Should you buy an ASI Air?

The ASI Air has become one of the more popular additions to many people’s rigs over the last few years, getting new upgrades and better software, but should you buy one and is it really time to ditch your laptop?

A Double Edged Sword

While there’s no doubt the success this little box has had has been because of its great convenience and performance, there are some interesting pros and cons that I’ve found very few people talking about.

Firstly, some of pros. You can watch reviews online and see immediately the appeal, it’s low power, easy to use, has most of the features any astrophotographer uses and even sync to your phone so you can capture your images from the comfort of your couch.

I do have some issues with this little device that keeps me from buying one though. First off, it runs on a raspberry pi. The Pi is great, don’t get me wrong, but it runs on a linux distro which means software support is limited. With the ASI Air, you don’t get the kind of control over your gear that you would if you used some like NINA or SGP. While the Air has come a long way with its software, nobody is going to argue it can go head to head on functionality with NINA. This is completely fine if you’re a beginner or you don’t want that much control over your gear which I understand, sometimes SGP or NINA can be a bit too much to get around and some people just want to get up and running taking pictures.

It’s price is also something I take a bit of an issue with. I know, I know, the software is proprietary and the device is unique so ZWO gets to define the right price. That’s a fine argument, but $250 for what is effectively an imaging software package (PHD2 is what guides for it and that’s free) seems steep. The raspberry pi that powers it obviously doesn’t cost anywhere near the cost of the Air Pro and it just seems like you’re getting a bit too high in price to justify. I could very easily 3D print a housing for a Pi and run astroberry on it for a fraction of the cost. Would it be as seamless and have customer support? No, but at $250 maybe you start to ask whether that’s worth it. Some people are all about having things just work and do it easily and for them the Air is great. For people who are willing to do a little DIY, I don’t see the appeal really.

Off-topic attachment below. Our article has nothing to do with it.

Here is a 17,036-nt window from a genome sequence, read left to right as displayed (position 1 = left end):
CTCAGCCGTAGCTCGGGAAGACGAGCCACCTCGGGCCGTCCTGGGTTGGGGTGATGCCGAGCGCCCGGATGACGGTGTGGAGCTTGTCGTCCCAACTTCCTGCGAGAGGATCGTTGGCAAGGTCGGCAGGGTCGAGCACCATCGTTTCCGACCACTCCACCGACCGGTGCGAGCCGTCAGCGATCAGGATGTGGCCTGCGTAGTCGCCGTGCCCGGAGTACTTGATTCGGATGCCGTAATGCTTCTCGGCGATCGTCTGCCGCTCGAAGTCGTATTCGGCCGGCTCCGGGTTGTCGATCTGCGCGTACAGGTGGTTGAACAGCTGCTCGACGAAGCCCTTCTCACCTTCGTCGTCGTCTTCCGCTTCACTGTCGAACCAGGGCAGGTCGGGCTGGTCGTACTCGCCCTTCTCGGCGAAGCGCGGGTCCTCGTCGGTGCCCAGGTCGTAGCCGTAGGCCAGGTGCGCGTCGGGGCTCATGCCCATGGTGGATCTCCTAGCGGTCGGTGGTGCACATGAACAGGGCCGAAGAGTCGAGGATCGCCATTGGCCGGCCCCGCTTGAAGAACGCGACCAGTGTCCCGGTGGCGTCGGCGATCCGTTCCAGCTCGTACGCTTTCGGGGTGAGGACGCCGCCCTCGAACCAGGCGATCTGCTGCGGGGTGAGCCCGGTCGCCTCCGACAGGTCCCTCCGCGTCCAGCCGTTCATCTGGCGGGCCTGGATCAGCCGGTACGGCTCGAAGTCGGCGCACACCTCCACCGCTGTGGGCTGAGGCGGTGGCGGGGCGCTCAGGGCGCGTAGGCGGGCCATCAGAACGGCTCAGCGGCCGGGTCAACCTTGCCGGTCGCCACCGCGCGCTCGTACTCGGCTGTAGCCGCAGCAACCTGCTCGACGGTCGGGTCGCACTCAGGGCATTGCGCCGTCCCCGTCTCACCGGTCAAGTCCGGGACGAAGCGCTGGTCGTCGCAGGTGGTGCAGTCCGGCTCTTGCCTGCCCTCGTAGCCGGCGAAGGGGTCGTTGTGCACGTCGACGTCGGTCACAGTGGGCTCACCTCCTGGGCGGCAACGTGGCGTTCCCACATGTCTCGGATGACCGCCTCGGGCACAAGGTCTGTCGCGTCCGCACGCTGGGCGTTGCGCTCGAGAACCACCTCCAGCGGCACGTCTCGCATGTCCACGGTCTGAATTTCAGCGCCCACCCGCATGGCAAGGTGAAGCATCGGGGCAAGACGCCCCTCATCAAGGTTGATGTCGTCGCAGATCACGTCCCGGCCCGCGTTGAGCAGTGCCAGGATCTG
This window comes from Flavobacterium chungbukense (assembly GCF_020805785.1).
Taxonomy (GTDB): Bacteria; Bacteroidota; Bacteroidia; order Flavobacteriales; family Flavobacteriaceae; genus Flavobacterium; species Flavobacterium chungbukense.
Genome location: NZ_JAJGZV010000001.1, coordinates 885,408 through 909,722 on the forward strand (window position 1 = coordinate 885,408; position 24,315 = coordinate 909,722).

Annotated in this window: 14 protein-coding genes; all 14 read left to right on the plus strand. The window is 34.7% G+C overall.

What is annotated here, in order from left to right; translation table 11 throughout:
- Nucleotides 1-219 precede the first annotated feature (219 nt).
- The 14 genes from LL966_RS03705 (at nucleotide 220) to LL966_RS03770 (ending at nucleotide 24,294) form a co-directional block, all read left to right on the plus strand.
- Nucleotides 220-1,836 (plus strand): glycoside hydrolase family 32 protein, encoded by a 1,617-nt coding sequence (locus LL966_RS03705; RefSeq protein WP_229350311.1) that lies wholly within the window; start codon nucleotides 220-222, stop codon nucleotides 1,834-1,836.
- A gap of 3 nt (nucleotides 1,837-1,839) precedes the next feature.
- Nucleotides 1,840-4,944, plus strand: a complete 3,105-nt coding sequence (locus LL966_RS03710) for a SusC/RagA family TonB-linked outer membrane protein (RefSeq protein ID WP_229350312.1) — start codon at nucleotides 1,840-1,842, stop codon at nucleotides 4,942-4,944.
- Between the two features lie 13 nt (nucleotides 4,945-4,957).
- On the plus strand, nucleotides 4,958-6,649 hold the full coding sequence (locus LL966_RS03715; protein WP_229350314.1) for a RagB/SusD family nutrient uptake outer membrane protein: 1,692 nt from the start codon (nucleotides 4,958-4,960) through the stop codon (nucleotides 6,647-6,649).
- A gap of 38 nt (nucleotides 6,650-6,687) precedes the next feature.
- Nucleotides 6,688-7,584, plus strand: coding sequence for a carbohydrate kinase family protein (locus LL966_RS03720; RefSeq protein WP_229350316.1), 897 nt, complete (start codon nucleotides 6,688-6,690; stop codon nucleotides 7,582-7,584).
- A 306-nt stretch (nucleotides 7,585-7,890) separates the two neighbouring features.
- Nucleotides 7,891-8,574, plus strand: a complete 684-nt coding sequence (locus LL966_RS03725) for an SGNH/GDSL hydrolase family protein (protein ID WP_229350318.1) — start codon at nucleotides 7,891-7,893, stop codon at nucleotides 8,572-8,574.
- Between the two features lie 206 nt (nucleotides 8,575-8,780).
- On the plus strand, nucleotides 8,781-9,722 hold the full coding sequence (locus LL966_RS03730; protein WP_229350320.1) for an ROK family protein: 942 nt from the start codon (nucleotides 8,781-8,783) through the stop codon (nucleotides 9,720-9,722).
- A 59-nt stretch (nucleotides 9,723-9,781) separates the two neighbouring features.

My setup at home is an old surface pro 3 (used a pro 2 for a bit as well) running my imaging software and a program called Parsec. Parsec connects to my WIFI and allows me to stream the surface’s desktop to my laptop or desktop inside the house. This allows me to run all the software I want and also not baby sit my rig outside when the weather isn’t so pleasant. It works pretty seamlessly and requires very little setup to get going and allows me to use all the software I love while saving my images directly to a networked storage drive to send my files to my computer in the house automatically. I’ll go over how to do this at some point but for now, it works great. If you’re like me, the ASI Air doesn’t really offer you anything of value beyond being great for when you may not have direct AC power hookups available.

When Should You Buy It?

If you’re someone with a small star tracker setup like the Star Adventurer, the ASI Air is definitely for you. It’ll help keep the bulk of your system down and allow it to be significantly more portable. However, if you’re someone who has a heavy, dedicated astro setup, I just can’t see the value it offers you beyond being essentially a cheap mini PC. If you’re at home with AC hookups, you simply get better control over software and acquisition with a laptop as well as better options for software. The ASI Air software is great, but it still is inherently limited by being on a raspberry pi in a portable setting. I’ll put together a more in depth look at how I do my workflow sometime soon so you can replicate it or build off it at home.

I don’t think ZWO is really aiming the ASI Air at people with heavy, dedicated equipment anyway, so I don’t think it’s something that really concerns them. This post should also not be taken as a knock on the product itself, it really is a good product and fills a need for a lot of people. I just think that everyone should be well informed and explore all of their options before pulling the trigger on something that will limit them to some extent going forward, especially with the limitation of ZWO devices only.


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